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bioteacher
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« Reply #8 on: May 02, 2012, 11:07:06 PM »

When I was at the bench in grad school, the lab I was in still used aseptic technique. I never new any other way than the super-careful approach.
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chaosbydesign
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« Reply #9 on: May 02, 2012, 11:18:08 PM »

I never really learned micro, but I did train and work extensively in tissue culture.  Apart from the setting fire to everything, I'd say that's probably a more rigourous background in aseptic technique.  Seems to work for me, at least.  I don't flame flask necks (unless I'm pouring for some reason), but I always flame the sponge bungs since there's generally no choice but to set them down on the bench after removing them.  Contact with surfaces = bad.

The good thing about not using a Bunsen with flasks is that you know for sure that you're not going to end up with a flaming flask. We used cotton wool wrapped in foil in ours with tape holding the foil, and every so often someone in the lab would set fire to one of their flasks.

Tissue culture practice is a little different here from what I learned previously as well. For example, I would not normally store anything in the laminar flow, and I would usually drench everything in 70% ethanol before letting it anywhere near the hood. That seems to be pretty unnecessary (though I still ethanol-spray pipettors even when other people don't) as I haven't had any significant contamination issues.

The person who taught me a lot of this stuff was obsessively obsessive about things being sterile (and pretty much everything else, actually). There was a bit of a contamination problem in that lab, though. Some people were not as careful as they could have been, and we had some weird (and extensive) cross-contamination from another groups' experiments at one point. Also, unlabeled plates of Serratia marcescens would occasionally appear in my fridge.
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frogfactory
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« Reply #10 on: May 03, 2012, 8:25:53 AM »

That seems to be pretty unnecessary (though I still ethanol-spray pipettors even when other people don't) as I haven't had any significant contamination issues.

No no no.  Good tissue culture practice depends on a) paranoia and b) redundancy of technique.

Eg. All surfaces must be sterilized before use.  But if you put anything down on them, or touch them with a pipette tip, you must assume they are contaminated.  You can get away with not doing this for decent periods of time, but you will eventually have an expensive and time consuming crash.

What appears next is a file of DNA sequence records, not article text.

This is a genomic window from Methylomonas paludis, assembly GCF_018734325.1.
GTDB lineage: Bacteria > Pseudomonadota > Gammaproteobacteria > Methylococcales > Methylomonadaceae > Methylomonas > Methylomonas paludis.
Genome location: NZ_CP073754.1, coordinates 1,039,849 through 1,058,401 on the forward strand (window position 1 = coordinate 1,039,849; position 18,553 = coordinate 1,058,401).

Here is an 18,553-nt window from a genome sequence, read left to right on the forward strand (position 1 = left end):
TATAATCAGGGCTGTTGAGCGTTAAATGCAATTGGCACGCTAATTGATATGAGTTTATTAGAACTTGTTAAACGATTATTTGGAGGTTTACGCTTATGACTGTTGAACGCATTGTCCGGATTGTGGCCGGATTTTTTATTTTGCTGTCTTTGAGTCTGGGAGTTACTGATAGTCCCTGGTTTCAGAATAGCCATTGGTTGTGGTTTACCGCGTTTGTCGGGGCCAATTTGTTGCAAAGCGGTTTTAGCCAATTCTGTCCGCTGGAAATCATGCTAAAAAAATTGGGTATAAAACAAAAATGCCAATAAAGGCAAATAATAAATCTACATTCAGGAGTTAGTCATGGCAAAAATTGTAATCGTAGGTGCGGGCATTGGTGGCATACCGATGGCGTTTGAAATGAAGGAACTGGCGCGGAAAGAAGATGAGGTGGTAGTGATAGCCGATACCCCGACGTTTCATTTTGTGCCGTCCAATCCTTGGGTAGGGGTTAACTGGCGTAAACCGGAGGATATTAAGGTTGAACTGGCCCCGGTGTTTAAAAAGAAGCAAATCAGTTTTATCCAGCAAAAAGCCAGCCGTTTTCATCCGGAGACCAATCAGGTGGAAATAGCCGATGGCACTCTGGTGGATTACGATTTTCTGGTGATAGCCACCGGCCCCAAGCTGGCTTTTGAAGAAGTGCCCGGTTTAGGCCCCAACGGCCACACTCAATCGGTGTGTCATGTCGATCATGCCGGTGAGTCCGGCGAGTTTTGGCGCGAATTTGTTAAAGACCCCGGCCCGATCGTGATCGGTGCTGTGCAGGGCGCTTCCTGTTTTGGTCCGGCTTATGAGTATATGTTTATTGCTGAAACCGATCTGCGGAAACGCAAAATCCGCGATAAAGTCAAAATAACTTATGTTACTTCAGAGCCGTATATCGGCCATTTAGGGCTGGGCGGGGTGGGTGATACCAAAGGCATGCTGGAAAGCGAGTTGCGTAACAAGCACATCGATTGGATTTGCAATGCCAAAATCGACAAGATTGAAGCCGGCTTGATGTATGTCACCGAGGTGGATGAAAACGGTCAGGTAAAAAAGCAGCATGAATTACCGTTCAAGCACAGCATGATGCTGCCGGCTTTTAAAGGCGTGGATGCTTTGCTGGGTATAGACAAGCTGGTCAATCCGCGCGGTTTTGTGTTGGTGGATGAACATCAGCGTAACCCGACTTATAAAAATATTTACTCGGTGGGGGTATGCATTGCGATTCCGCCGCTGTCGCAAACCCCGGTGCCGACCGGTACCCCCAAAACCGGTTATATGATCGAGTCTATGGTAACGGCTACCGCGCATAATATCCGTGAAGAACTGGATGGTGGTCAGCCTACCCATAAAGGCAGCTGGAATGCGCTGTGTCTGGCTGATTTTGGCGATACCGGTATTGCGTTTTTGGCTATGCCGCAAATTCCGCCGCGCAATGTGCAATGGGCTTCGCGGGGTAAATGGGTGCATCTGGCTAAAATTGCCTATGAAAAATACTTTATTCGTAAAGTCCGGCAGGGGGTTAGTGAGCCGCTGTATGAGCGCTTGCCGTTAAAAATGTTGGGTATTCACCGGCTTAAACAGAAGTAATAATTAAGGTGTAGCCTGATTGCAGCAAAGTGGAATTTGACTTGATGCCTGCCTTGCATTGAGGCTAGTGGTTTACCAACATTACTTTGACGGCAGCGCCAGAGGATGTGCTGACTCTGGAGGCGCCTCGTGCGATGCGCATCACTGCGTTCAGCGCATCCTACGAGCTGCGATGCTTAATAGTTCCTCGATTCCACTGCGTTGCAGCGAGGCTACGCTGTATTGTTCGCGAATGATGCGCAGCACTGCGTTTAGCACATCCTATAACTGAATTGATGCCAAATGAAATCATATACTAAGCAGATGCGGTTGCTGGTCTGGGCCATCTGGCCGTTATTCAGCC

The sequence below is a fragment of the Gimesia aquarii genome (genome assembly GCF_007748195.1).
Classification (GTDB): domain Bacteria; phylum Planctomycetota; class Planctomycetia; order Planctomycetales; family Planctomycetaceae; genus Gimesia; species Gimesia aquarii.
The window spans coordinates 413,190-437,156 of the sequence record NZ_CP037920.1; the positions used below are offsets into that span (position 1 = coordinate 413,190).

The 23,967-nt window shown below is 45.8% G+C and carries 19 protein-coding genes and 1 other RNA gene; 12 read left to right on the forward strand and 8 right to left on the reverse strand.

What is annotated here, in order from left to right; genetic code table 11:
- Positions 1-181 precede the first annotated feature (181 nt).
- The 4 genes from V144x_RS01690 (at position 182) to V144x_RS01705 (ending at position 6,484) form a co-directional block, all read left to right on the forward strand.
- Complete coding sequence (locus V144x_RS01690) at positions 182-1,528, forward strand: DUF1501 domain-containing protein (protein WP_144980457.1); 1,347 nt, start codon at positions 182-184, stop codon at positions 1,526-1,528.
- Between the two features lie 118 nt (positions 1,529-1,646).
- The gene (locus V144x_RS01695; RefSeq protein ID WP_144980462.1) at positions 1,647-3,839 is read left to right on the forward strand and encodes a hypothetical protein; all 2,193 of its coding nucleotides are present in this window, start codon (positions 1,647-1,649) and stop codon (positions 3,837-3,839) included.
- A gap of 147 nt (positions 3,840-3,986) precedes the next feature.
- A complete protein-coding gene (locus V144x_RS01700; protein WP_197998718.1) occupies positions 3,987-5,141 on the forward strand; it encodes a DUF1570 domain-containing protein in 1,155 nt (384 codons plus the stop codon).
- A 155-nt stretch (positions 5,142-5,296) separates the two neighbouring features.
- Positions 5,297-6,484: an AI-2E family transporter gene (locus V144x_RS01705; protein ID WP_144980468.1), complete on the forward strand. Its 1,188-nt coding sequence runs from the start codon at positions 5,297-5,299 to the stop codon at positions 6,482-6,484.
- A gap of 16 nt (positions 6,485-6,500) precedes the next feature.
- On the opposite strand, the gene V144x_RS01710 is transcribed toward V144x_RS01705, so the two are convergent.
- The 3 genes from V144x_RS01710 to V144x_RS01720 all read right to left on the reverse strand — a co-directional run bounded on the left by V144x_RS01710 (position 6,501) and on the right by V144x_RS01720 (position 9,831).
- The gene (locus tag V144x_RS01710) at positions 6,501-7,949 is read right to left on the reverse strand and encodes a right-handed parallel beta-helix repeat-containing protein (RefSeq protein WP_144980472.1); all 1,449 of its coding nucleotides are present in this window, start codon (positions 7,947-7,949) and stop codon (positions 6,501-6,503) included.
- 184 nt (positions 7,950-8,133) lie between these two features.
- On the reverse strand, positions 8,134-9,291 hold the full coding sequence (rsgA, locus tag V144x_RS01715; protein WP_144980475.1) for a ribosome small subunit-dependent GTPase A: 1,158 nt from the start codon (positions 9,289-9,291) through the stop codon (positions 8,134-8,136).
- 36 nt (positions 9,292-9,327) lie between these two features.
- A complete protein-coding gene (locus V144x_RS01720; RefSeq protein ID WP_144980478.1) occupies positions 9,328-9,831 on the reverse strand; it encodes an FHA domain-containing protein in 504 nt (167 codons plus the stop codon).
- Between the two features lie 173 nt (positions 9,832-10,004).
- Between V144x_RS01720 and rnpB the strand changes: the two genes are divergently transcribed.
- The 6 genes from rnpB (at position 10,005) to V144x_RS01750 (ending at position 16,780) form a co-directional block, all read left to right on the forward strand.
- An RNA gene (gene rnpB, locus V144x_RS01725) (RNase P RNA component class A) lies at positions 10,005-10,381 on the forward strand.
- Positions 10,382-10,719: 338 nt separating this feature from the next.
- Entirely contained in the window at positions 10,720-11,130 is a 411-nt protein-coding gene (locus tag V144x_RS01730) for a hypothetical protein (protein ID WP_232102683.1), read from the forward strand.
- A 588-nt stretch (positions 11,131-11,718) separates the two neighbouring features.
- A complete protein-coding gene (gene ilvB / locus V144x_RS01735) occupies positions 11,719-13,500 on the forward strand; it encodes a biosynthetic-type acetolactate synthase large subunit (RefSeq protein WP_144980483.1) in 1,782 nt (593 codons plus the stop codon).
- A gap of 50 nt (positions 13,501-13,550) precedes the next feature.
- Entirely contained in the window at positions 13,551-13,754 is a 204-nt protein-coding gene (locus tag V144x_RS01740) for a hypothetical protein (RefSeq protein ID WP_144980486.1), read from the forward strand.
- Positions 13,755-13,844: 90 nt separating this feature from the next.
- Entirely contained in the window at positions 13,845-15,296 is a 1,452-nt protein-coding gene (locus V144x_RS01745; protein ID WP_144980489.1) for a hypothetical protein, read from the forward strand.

The number and nature of people using the facility does matter - for instance, if you have undergraduates in TC (I would *never* let an undergrad work in TC, even in a dedicated TC lab.  Their projects should be taking cells grown by other people on the side and, say, doing ICC on them or RT-PCR), you will get frequent contamination events.  If you have a dozen people sharing a hood, you need to strip and clean it every two weeks instead of every two months.
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kron3007
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« Reply #11 on: May 03, 2012, 8:42:52 AM »

Coming from more of a plant tissue culture background, microbiologists blow my mind.  I would never consider working outside of a flow bench being sufficiently sterile, but microbiologists do it all the time.  We sterilize every piece of equipment and do all of our work in the flow bench, if we didn't it would be a mess.

I have always doubted that bench work is good enough unless you are using highly selective media.  The worst part about bacterial cultures is that you really dont know for sure if it is contaminated with another bacteria, especially if the other bacteria is similar.  Personally I dont get why more precautions are not taken.

Just for the record, when I worked in a microbiology lab we used a flow bench and flamed everything. 



 
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frogfactory
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« Reply #12 on: May 03, 2012, 8:49:11 AM »

I know, right?  There has to have been an event in micro similar to the HeLa crisis by now (in which, on testing, large number of cell lines around the world believed to be specific cell types actually turned out to be highly invasive, robust cancer cells of the HeLa line, invalidating gods know how many papers and theses).
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chaosbydesign
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« Reply #13 on: May 03, 2012, 9:15:19 AM »

That seems to be pretty unnecessary (though I still ethanol-spray pipettors even when other people don't) as I haven't had any significant contamination issues.

No no no.  Good tissue culture practice depends on a) paranoia and b) redundancy of technique.

Eg. All surfaces must be sterilized before use.  But if you put anything down on them, or touch them with a pipette tip, you must assume they are contaminated.  You can get away with not doing this for decent periods of time, but you will eventually have an expensive and time consuming crash.



Yes, I do all of that. Nobody else does, though, (at least they haven't in previous labs -- just sprayed gloves and nothing else) and I don't go in the hood and sterilize all of their stuff they have in there before doing anything.
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frogfactory
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« Reply #14 on: May 03, 2012, 9:22:21 AM »

That seems to be pretty unnecessary (though I still ethanol-spray pipettors even when other people don't) as I haven't had any significant contamination issues.

No no no.  Good tissue culture practice depends on a) paranoia and b) redundancy of technique.

Eg. All surfaces must be sterilized before use.  But if you put anything down on them, or touch them with a pipette tip, you must assume they are contaminated.  You can get away with not doing this for decent periods of time, but you will eventually have an expensive and time consuming crash.



Yes, I do all of that. Nobody else does, though, (at least they haven't in previous labs -- just sprayed gloves and nothing else) and I don't go in the hood and sterilize all of their stuff they have in there before doing anything.

*twitches*